The Music Corner for Piano Lovers

An Easy Way to Incorporate Sight Reading into a Lesson or Practice Session

05 Oct 2014 News

Lesson and practice time is at such a premium, it's no wonder both teachers and students complain there just isn't enough time to focus on both repertoire and sight reading. But the pianist who is unable to sight read is rather like the actor, who seeking to perform Macbeth, finds himself struggling to spell and pronounce each word! I'm hoping the ideas in this week's post will help you incorporate sight reading into your lesson or practice time.

The mistake we often make is to consider sight reading to be an exercise in playing a piece or a couple of lines without any prior mental preparation. This is a certain exercise in disaster unless the piece is very, very easy. If you  were planning to read aloud from a play or poem, you'd quickly scan the piece before doing so. That same approach has to be applied to sight reading music.

Keep in mind that how quickly you can scan a piece depends upon how much practice you've had. When you first start off, it's going to take a little bit of time. With practice, you'll find you can quickly assess the character of a piece - so quickly, that it seems like you never even scanned the piece.

When you get used to scanning or prepping a piece before actually playing it, you can use any piece - even one that's at your level or higher to sight read. To begin with, when you start a new piece or even a new section within a piece, before you begin working on it, select a couple of lines to sight read. Whether you'll select one phrase or two will depend upon your own abilities and how difficult the piece is.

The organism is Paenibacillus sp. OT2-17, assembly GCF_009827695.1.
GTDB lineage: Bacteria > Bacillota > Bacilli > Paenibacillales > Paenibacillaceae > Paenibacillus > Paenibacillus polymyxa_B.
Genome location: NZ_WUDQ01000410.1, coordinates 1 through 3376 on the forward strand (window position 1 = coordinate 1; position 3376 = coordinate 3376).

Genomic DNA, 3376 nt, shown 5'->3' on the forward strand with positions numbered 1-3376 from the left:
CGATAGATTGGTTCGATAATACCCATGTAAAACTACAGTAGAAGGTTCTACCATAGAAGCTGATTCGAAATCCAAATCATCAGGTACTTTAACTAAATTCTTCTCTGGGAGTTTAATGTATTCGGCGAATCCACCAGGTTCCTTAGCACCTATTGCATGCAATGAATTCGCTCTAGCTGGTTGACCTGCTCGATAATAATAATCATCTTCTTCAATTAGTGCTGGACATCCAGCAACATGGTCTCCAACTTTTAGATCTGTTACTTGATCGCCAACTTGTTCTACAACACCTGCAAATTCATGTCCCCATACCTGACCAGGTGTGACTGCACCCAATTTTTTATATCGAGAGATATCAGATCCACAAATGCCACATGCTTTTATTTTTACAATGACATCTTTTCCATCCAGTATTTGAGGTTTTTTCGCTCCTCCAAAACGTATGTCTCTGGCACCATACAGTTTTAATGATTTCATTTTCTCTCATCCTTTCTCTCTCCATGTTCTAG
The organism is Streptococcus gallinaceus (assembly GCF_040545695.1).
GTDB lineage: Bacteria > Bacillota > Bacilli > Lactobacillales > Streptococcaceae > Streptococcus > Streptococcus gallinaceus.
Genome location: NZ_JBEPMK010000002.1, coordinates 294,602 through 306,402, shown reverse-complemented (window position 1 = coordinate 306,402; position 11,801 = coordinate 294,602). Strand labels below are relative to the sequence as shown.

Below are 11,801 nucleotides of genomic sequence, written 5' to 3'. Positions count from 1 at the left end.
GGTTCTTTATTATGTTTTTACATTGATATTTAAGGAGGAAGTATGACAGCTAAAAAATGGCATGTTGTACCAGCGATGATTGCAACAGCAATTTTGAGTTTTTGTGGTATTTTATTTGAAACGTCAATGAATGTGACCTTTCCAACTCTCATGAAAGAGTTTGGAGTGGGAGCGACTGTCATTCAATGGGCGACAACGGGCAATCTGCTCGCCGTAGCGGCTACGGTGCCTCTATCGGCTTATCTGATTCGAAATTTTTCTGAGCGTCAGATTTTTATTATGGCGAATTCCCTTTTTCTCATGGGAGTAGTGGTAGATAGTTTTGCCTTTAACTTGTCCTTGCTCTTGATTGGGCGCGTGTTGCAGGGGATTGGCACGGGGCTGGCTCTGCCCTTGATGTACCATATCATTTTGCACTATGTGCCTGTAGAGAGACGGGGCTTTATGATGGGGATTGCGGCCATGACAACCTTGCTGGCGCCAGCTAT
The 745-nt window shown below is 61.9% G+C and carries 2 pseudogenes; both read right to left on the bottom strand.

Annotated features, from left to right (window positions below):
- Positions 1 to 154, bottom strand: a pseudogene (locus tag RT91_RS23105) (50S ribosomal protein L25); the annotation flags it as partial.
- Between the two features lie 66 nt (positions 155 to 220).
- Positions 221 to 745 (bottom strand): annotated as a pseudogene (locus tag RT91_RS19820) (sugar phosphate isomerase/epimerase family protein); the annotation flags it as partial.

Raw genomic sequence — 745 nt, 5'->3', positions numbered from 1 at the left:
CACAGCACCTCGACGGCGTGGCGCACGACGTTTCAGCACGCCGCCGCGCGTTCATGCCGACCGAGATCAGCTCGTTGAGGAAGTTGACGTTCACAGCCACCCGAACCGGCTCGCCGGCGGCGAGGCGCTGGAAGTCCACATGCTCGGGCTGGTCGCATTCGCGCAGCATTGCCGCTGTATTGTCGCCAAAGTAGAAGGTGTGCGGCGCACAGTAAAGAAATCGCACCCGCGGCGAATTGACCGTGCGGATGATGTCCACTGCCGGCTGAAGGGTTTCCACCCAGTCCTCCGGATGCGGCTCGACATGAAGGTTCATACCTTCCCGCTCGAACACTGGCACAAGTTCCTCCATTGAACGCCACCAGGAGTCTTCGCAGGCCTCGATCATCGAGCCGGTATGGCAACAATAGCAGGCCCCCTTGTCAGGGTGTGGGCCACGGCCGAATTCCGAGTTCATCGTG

Now think about what it is you want to achieve. What do you need to do to perform the piece at sight?

1)  At a minimum, you need to identify each pitch correctly. When you see an A4 (the A in the acronym FACE), do you correctly see it as an A rather than an F or a C, and do you know where that note is on the piano? Are you familiar with the key signature, and do you know which notes need to be raised or lowered? Circle those notes.

2) Next, you need to understand the time signature and the rhythm.

3) In addition to understanding pitch and rhythm, you need to be able to coordinate both hands together and play and read from the Grand Staff. At the most basic level, this is what you should be able to do.

4) Can you perform the dynamics, slurs, articulations while you do all of the above?

5) Can you shape the phrase and achieve hand balance and independence?

6) Are there trills, grace notes and other ornaments that you can perform? Note, that if you can perform these while sight reading, you don't need to be reading this post! If you can't, it's okay to be like the musician Monteverdi refused to hire because the man ignored every ornament in any piece of music he played! You're sight reading, so do whatever you need to do to make it easier on yourself to perform the piece or the couple of phrases to the best of your ability.

As you go through the list, don't worry about things you're not adept at - such as shaping a phrase or including dynamics while you play. Your control over the piano is dependent not just on your technique, but also on how difficult it is to perform the first three steps. So, if you're sight reading from a piece that's at your level rather than below it, don't worry about not being able to play all that expressively. Also, don't worry about performance marks you don't understand. Make a note of these, so you can explore them later.

In my next post, I'll talk about the specific steps you need to prepare to sight read; one other skill you'll need to sight read successfully and a new skill you'll acquire as a result of sight reading regularly.



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